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Insulin Regulated Trafficking of Glucose Transporter 4: A Kinetic Perspective
AuthorBrewer, Paul D.
AdvisorMastick, Cynthia C.
Biochemistry and Molecular Biology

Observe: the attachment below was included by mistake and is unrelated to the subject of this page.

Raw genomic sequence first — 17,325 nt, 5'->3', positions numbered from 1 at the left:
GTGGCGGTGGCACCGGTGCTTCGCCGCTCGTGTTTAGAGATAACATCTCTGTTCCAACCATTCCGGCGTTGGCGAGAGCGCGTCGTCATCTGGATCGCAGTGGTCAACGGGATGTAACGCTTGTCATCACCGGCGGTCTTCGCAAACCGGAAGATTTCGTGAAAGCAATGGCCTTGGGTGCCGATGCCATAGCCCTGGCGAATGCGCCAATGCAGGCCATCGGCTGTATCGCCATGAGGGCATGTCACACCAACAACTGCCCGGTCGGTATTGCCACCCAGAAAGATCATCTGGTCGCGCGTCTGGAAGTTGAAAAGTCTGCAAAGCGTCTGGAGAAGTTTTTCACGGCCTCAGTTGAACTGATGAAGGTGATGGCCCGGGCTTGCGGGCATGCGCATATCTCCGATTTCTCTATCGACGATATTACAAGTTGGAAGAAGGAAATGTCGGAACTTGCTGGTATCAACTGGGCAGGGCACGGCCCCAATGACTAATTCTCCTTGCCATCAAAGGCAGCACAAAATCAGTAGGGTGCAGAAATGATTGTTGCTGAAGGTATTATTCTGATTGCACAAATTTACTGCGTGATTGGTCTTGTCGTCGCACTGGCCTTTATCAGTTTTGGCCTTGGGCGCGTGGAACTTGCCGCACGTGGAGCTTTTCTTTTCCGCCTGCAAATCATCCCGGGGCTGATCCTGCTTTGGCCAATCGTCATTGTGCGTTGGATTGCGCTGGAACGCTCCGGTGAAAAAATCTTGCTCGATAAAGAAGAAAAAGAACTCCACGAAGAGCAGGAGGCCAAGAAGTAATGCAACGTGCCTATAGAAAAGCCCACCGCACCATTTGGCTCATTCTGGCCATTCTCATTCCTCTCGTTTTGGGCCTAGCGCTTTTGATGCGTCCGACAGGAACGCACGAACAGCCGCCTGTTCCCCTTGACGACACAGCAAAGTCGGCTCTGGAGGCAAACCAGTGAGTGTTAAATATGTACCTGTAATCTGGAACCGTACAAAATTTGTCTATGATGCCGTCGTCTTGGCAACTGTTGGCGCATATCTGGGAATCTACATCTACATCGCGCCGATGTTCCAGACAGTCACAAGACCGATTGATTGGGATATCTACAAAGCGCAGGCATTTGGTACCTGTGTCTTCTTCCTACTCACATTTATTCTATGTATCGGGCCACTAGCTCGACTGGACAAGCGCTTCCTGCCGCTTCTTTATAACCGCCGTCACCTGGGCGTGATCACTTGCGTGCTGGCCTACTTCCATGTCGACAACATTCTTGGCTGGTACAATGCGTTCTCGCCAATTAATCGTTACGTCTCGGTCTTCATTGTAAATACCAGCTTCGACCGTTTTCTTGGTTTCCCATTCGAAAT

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Regulation of blood glucose homeostasis is a critical process; defects in this process can lead to insulin resistance, type II diabetes, and metabolic syndrome. Glucose homeostasis is regulated in part by insulin action on peripheral tissues, especially muscle, fat, and the liver. In muscle and adipose tissue, insulin increases glucose transport by increasing the amount of glucose transporter isoform 4 (Glut4) in the plasma membrane by recruiting the transporter from intracellular storage depots. Insulin regulation of Glut4 trafficking has been extensively studied, and although Glut4 partially overlaps with the general trafficking pathways, it is uniquely regulated by insulin. Few studies have determined if experimental perturbations to the system affect important rate-limiting regulatory steps unique to the trafficking of Glut4. Our lab has developed a series of high-throughput quantitative flow cytometric methods for analytical measurement of Glut4 trafficking kinetics. In order to provide mechanistic information about the roles of proteins regulating Glut4 traffic, we used these methods to develop trafficking assays for Glut4 in addition to other well characterized markers of general endosomal pathways. We demonstrated that insulin promotes Glut4 translocation by increasing the exocytosis of Glut4 and releasing Glut4 from basal storage compartments. We illustrated that insulin does not regulate the rate of Glut4 endocytosis and demonstrated that previously measured decreases of endocytosis may be an artifact of ignoring the effects of exocytosis on internalization assays. We also showed that Glut4 traffics very differently from a marker of the early endosomal pathway and similarly to a late endosomal marker. In order to identify important regulatory mechanisms expressed in adipocytes, we characterized trafficking of the three endosomal proteins in undifferentiated fibroblasts as well as in adipocytes, and identified the minimum number of regulatory steps required for the unique traffic of Glut4. We studied an important regulator of Glut4 - AS160, and demonstrated that the Rab GAP is required for retention of Glut4 in sequestered compartments under basal conditions, and does not directly regulate vesicle exocytosis as previously suggested. Using inhibitors of Akt, we identified a novel Akt-dependent rate limiting step that lies downstream of AS160 but upstream of the insertion of Glut4 into the plasma membrane. To determine if the Rab substrates of AS160 also regulate sequestration, we characterized Glut4 traffic in cells depleted of Rabs 8a, 8b, 10, and 14, and found that Rab10 does regulate release from sequestration, while Rab14 regulates movement of proteins out of early endosomes. This identified a novel AS160-dependent step in Glut4 trafficking. Finally, we characterized the role of Sortilin, and demonstrated that many proteins reported to regulate Glut4 trafficking simply regulate Glut4 stability at a posttranslational level.